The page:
Qatra

From Wikipedia, the free encyclopedia
Jump to: navigation, search
Qatra
Qatra is located in Mandatory Palestine
Qatra
Qatra
Arabic قطرة
Subdistrict Ramle
Coordinates 31°49′22.57″N 34°46′39.88″E / 31.8229361°N 34.7777444°E / 31.8229361; 34.7777444Coordinates: 31°49′22.57″N 34°46′39.88″E / 31.8229361°N 34.7777444°E / 31.8229361; 34.7777444
Population 1,210 (1945)
Area 7,853 dunams

7.9 km²

Date of depopulation May 1948[1]
Cause(s) of depopulation Military assault by Yishuv forces
Secondary cause Expulsion by Yishuv forces
Current localities Gedera and Kidron

Qatra (Arabic: قطرة‎) was a Palestinian Arab village in the Ramle Subdistrict, located 15 kilometers (9.3 mi) southwest of the city of Ramla and 40 kilometers (25 mi) west of Jerusalem, some 50 meters (160 ft) above sea level.[2] It was depopulated in May 1948.

History[edit]

Qatra was a Canaanite center of political and economic authority that along with 30 other urban sites in regions bordering the Mediterranean sea, entered a period of decline in the Late Bronze Age between 1250 and 1150 BCE. [3] Qatra is also tentatively identified with the Hellenistic city of Kidron (Cidron, Gedrus) mentioned in the first Book of the Maccabees, and it has been postulated that its name derives from the Hebrew name for Kidron, Qiṭrôn.[2]

In 1596, Qatra was part of the Ottoman Empire, nahiya (subdistrict) of Gaza under the liwa' (district) of Gaza with a population of 336. It paid taxes on a number of crops, including wheat, barley, sesame, and fruit, as well as goats and beehives.[4]

Edward Robinson visited the village in 1852 and described it as being of considerable size,[5] while in the late 19th century the village was described as being built of adobe brick and surrounded by gardens.[6]

During its existence as a village in the British Mandate of Palestine it was referred to as Qatrat Islam to distinguish it from the Jewish settlement of Qatrat Yahud or Gedera, as it is called in Hebrew, established in the late 19th century.[citation needed]

1948[edit]

Qatra was captured by Israel's Givati Brigade in May 1948. The operation was according to Plan Dalet. Plan Dalets guidelines to the Givati Brigade gave its leader, Lt. Col. Shimon Avidan, wide discretion. In order to "stabilise" his lines, the plan stated that ´you will determine alone, in consultations with your Arab affairs advisers and Intelligence Service officers, [which] villages in your zone should be occupied, cleansed or destroyed.´[7] During May to early June, Avidan moved to expand his area of control westwards and southwards as part of Operation Barak.[8]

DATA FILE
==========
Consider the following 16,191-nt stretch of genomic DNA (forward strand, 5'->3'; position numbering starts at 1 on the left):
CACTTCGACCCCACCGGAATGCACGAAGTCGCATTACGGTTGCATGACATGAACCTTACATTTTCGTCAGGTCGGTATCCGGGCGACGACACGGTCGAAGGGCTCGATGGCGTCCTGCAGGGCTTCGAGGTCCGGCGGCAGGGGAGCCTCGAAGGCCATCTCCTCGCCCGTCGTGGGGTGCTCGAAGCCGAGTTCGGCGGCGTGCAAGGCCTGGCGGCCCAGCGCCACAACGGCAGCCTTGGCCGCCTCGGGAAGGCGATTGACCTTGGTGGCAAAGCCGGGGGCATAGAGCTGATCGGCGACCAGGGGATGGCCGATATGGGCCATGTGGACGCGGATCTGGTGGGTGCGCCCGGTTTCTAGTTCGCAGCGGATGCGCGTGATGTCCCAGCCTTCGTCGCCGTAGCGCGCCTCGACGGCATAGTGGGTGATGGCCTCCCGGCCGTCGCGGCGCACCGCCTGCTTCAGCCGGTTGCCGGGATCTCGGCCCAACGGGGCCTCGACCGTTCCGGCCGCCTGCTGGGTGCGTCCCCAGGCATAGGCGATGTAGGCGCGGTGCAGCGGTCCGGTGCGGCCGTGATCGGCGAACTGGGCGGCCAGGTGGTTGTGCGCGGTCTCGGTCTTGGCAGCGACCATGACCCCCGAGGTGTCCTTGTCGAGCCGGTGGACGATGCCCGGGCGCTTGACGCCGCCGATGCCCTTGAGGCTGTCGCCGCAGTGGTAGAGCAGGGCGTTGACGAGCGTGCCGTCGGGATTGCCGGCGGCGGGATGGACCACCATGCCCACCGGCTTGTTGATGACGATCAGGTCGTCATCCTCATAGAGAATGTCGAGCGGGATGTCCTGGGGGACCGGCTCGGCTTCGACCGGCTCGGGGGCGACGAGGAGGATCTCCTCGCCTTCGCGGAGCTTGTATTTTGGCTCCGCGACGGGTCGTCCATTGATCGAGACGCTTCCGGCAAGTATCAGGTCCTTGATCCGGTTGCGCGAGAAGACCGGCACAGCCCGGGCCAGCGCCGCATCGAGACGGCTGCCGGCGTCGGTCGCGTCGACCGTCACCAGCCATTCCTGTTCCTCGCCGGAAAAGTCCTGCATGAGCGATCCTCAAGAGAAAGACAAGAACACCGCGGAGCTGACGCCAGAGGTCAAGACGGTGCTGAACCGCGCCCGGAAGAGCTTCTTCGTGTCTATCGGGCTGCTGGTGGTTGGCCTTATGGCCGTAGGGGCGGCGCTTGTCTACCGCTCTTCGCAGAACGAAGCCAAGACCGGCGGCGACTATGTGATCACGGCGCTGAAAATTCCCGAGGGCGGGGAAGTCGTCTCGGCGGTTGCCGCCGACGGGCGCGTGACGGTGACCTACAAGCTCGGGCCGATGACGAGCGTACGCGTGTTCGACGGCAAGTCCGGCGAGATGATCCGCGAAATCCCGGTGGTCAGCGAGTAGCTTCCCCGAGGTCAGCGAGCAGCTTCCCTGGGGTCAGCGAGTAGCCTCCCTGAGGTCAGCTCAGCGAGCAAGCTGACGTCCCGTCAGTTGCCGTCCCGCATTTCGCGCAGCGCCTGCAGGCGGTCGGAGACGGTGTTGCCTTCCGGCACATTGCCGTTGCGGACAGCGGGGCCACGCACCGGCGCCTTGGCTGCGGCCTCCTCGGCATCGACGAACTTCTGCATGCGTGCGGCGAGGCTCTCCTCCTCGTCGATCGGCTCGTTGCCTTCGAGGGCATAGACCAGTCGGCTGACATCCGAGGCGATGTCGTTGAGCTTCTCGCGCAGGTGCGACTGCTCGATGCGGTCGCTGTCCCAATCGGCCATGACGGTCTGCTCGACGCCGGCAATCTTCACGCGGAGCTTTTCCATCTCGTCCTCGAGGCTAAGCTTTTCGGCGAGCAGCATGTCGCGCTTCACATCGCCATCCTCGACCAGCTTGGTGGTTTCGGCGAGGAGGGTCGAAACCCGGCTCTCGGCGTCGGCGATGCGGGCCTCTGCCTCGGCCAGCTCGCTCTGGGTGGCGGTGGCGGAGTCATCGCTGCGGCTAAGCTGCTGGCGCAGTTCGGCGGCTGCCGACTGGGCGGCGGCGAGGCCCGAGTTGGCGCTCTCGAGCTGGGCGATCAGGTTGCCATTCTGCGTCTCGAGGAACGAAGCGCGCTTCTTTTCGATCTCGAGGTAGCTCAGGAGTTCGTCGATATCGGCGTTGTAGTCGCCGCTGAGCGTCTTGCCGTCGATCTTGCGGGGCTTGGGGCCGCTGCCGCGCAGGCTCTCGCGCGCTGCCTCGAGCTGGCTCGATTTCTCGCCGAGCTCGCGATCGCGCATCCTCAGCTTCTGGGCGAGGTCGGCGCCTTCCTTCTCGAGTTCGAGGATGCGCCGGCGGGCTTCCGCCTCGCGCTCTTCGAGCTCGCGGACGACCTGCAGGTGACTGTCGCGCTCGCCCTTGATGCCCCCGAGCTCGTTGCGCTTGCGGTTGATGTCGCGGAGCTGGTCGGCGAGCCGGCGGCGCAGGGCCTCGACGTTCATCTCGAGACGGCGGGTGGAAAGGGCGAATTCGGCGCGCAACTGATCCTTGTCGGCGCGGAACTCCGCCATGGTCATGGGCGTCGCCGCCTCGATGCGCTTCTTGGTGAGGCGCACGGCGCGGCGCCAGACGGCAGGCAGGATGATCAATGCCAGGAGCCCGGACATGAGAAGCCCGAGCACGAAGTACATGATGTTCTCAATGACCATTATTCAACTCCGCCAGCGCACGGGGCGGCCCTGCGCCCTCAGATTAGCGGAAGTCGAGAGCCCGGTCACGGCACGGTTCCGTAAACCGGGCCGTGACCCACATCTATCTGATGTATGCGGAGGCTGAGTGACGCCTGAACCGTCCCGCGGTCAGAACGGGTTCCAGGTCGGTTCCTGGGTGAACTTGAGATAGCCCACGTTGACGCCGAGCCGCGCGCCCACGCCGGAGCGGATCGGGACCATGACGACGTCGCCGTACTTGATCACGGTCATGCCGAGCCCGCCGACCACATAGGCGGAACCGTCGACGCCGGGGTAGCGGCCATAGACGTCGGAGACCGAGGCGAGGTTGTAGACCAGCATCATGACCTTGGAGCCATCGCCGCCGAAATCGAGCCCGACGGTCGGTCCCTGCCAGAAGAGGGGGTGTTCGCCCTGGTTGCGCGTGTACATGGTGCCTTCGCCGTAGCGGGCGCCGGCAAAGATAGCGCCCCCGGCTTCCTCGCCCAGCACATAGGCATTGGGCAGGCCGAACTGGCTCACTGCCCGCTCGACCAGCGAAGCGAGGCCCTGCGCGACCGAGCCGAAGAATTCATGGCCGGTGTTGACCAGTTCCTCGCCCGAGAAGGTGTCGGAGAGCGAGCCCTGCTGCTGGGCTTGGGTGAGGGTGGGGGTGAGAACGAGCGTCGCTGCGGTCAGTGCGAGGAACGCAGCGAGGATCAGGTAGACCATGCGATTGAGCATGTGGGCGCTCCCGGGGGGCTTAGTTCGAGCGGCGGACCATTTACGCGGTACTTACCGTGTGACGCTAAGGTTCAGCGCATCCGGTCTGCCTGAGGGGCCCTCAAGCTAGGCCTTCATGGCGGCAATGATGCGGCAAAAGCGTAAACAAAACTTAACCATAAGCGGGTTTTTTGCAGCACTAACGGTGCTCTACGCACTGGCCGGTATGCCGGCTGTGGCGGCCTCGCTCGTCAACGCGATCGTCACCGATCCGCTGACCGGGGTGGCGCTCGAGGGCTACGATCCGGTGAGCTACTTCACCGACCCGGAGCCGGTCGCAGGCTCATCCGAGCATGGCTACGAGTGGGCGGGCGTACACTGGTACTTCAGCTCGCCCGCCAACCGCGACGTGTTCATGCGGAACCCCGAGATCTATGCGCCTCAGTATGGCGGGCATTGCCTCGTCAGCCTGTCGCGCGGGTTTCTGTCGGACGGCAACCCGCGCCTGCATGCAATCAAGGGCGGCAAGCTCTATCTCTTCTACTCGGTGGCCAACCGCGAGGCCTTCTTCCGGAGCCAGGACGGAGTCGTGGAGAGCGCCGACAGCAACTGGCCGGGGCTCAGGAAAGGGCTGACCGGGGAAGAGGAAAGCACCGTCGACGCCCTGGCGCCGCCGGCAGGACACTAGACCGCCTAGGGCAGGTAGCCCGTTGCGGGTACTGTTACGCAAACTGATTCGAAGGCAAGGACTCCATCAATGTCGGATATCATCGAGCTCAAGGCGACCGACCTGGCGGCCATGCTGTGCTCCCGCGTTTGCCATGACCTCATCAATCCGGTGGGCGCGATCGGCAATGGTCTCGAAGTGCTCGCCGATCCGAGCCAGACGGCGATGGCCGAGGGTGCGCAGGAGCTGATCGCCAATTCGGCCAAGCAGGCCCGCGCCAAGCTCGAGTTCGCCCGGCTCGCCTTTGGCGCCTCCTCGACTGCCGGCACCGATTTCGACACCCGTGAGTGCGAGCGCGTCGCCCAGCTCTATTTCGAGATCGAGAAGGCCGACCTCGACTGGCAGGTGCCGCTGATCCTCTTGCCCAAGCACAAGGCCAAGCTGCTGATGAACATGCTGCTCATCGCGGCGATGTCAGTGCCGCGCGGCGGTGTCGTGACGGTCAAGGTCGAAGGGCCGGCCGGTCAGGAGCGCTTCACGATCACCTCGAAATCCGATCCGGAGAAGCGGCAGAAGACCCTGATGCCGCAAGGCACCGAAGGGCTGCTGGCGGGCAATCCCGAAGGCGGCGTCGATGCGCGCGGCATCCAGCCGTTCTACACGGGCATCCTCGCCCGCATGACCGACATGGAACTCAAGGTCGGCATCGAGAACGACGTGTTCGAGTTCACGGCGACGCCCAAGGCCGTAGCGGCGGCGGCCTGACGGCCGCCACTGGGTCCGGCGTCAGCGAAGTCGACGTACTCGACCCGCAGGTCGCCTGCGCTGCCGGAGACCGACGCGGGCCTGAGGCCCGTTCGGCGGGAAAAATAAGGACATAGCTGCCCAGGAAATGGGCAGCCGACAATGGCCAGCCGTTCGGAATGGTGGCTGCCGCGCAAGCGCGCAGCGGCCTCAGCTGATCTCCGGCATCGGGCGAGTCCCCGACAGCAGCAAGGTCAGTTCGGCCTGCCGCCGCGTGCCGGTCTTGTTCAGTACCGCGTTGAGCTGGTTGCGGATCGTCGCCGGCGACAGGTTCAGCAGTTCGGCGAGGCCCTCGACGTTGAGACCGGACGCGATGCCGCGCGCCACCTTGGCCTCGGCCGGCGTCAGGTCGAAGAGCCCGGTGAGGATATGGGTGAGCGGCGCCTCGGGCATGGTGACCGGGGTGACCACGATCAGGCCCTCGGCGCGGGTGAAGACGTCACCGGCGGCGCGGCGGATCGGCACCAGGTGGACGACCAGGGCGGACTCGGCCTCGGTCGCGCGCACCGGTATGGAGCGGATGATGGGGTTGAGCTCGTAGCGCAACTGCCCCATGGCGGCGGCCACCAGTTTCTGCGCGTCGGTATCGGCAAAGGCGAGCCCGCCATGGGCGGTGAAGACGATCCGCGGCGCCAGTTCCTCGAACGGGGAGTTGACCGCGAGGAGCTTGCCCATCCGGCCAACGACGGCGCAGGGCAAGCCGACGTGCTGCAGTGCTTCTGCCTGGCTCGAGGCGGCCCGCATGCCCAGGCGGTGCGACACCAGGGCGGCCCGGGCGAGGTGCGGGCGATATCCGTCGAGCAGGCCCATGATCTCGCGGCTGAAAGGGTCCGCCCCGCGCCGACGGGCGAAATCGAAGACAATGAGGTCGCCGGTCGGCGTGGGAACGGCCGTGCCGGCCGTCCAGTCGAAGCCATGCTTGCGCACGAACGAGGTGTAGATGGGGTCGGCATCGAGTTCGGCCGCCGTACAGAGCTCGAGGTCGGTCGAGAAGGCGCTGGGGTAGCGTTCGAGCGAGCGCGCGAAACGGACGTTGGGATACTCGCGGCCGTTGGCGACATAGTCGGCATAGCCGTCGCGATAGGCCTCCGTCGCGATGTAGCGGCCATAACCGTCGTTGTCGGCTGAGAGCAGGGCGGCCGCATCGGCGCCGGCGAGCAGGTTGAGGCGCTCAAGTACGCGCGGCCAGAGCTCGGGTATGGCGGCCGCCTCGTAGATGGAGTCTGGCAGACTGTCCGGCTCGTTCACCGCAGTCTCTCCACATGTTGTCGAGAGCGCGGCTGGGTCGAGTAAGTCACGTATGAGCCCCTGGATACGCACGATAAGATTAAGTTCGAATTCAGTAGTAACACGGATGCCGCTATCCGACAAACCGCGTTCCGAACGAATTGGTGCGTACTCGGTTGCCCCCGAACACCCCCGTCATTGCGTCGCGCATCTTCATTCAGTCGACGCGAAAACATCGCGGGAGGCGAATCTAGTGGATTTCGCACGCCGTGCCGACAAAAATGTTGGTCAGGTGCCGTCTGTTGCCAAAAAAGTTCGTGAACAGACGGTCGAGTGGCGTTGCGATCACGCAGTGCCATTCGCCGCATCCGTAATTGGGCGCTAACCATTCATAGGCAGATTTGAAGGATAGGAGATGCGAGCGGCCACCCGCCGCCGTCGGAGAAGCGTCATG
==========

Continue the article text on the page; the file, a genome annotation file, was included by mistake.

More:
It was during these operations that they encountered the village of Qatra. The village offered no resistance. The Givati troops entered and conducted an arms collection operation on 5-6 May. About 60 weapons were handed over - but a Jewish officer was shot and killed (either by an Arab or by friendly fire while searching (or looting) one of the houses. Three Arabs were then taken hostage and Givati demanded the name of the killer, and the handover of any foreign irregulars and additional weapons.[9] The Haganah reoccupied the village and its entire population were either intimidated into flight or expelled on 17 May.[10] The IDF trucked about 200 refugees staying in Majdal, originally from Qatra, towards Ramla in the summer of 1950.[11]

The operation in Qatra (and a similar operation in the nearby village of Aqir) was characterised by looting and brutal behaviour. The HIS officer who accompanied the troops later highlighted several problems, including the lack of clear orders regarding behaviour, the absence of POW camp for detainees, and looting.[12] The Givati Brigade's official history states that after these operations, the brigade HQ acted to ´curtail the instinct to loot and maltreat prisoners [hit´alelut beshvuyim]´.[13]

In 1949, the Israeli moshav of Kidron was established on Qatra's land.[14] The current Israeli towns built on Qatra's land are Gedera and Kidron.

See also[edit]

References[edit]

  1. ^ Morris, 2004, p. xix, village #258. Also gives cause of depopulation.
  2. ^ a b Bromiley, 1994, pp. 5-6.
  3. ^ Zevit, 2003, p. 94.
  4. ^ Hütteroth, Wolf-Dieter and Kamal Abdulfattah (1977), Historical Geography of Palestine, Transjordan and Southern Syria in the Late 16th Century. Erlanger Geographische Arbeiten, Sonderband 5. Erlangen, Germany: Vorstand der Fränkischen Geographischen Gesellschaft. p. 145. Quoted in Khalidi, 1992, p. 404
  5. ^ Robinson, 1856, p.143. Cited in Khalidi, 1992, p. 404
  6. ^ SWP, 1881, II, p.410. Cited in Khalidi, 1992, p. 404
  7. ^ 733: Ayalon, War of Independence, 485. Quoted in Morris, 2004 p. 254
  8. ^ Morris, 2004, p. 254
  9. ^ 744: ´Doron`to HIS, ´The village of Qatra´, 9 May 1948, HA 105∖92aleph; and ´Doron (Elitzur)´to HIS-AD, ´The Conquest of Qatra´, 12 May 1948, HA 105∖92aleph. Quoted in Morris, 2004, p. 255.
  10. ^ 745: HIS-AD, ´The Migratory Movement....´, 30 June 1948, HHA-ACP, 10.95.13 (1). Quoted in Morris, 2004,, p. 255.
  11. ^ Morris, 2004, p. 529
  12. ^ 746: ´Doron`to HIS, ´Assessment of Operation Helem´, 7 May 1948, HA 105∖92aleph. Quoted in Morris, 2004, p. 255.
  13. ^ 747: Ayalon, War of Independence, 526. It would appear that one or more of those who had died in Aqir had been murdered. Quoted in Morris, 2004, p. 255.
  14. ^ Morris, 2004, p. xxi

Bibliography[edit]

External links[edit]